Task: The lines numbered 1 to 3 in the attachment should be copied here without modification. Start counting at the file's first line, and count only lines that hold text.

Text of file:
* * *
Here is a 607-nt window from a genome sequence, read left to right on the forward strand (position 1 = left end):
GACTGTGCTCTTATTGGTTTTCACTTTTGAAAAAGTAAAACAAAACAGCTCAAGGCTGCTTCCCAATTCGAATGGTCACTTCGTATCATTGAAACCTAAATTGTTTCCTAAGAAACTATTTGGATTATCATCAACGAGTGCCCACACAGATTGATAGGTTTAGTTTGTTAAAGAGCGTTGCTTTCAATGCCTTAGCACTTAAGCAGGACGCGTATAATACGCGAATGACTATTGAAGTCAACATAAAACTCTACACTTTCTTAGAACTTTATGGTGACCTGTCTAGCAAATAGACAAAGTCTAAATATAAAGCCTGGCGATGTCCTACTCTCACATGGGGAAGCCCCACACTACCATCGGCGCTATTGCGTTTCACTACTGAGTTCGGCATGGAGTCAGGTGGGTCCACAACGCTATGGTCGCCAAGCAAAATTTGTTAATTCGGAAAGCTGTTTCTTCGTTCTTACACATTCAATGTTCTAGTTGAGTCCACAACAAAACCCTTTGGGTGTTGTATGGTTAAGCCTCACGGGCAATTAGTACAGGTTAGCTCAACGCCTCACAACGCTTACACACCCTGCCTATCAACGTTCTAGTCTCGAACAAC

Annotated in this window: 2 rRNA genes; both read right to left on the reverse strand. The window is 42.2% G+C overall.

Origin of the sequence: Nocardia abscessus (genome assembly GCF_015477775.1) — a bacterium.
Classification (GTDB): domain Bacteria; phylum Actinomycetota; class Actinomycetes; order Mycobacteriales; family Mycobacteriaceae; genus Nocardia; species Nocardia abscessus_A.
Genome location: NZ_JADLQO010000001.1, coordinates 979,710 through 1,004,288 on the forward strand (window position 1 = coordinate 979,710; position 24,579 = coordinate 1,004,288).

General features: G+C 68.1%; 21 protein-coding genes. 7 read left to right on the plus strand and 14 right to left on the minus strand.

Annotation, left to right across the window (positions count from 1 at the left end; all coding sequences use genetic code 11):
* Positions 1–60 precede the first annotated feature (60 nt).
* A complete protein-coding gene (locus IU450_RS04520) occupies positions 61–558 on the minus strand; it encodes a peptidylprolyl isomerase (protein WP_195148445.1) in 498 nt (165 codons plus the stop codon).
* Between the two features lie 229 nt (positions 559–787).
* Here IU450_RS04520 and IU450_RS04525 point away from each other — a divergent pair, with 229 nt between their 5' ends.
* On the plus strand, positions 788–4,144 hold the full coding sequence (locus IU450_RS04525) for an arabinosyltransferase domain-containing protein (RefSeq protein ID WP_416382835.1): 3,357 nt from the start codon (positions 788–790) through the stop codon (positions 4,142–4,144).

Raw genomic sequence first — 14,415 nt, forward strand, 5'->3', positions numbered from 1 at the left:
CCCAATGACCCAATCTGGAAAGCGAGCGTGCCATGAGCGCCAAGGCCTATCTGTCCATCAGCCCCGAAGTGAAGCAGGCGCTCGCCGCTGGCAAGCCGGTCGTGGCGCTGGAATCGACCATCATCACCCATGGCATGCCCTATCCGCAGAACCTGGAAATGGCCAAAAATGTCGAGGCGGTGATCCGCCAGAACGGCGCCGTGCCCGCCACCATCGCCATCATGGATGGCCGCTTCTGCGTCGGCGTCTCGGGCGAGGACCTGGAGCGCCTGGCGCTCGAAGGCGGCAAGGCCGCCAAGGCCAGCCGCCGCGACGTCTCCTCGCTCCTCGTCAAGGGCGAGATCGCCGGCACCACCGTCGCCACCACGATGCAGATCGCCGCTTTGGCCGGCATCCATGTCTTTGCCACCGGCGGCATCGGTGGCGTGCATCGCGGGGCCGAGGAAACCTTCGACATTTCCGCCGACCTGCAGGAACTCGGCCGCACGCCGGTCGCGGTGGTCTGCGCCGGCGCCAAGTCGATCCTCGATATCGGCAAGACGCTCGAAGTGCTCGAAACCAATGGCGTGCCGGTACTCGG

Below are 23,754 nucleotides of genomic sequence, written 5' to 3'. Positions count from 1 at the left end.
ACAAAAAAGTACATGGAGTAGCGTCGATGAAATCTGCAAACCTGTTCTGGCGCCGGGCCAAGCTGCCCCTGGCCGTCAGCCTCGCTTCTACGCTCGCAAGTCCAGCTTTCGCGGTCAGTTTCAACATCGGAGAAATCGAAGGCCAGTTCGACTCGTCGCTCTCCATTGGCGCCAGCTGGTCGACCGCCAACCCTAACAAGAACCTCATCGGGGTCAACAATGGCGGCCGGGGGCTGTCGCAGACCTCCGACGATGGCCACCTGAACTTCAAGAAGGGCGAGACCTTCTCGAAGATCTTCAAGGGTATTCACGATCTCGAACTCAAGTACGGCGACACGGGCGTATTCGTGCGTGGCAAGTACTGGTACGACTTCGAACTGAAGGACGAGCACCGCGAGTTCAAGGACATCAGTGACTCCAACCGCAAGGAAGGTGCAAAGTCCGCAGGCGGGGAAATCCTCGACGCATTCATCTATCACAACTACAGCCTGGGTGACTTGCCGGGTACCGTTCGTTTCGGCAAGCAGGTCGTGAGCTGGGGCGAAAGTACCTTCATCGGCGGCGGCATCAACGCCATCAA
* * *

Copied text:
Here is a 607-nt window from a genome sequence, read left to right on the forward strand (position 1 = left end):
GACTGTGCTCTTATTGGTTTTCACTTTTGAAAAAGTAAAACAAAACAGCTCAAGGCTGCTTCCCAATTCGAATGGTCACTTCGTATCATTGAAACCTAAATTGTTTCCTAAGAAACTATTTGGATTATCATCAACGAGTGCCCACACAGATTGATAGGTTTAGTTTGTTAAAGAGCGTTGCTTTCAATGCCTTAGCACTTAAGCAGGACGCGTATAATACGCGAATGACTATTGAAGTCAACATAAAACTCTACACTTTCTTAGAACTTTATGGTGACCTGTCTAGCAAATAGACAAAGTCTAAATATAAAGCCTGGCGATGTCCTACTCTCACATGGGGAAGCCCCACACTACCATCGGCGCTATTGCGTTTCACTACTGAGTTCGGCATGGAGTCAGGTGGGTCCACAACGCTATGGTCGCCAAGCAAAATTTGTTAATTCGGAAAGCTGTTTCTTCGTTCTTACACATTCAATGTTCTAGTTGAGTCCACAACAAAACCCTTTGGGTGTTGTATGGTTAAGCCTCACGGGCAATTAGTACAGGTTAGCTCAACGCCTCACAACGCTTACACACCCTGCCTATCAACGTTCTAGTCTCGAACAAC

Annotated in this window: 2 rRNA genes; both read right to left on the reverse strand. The window is 42.2% G+C overall.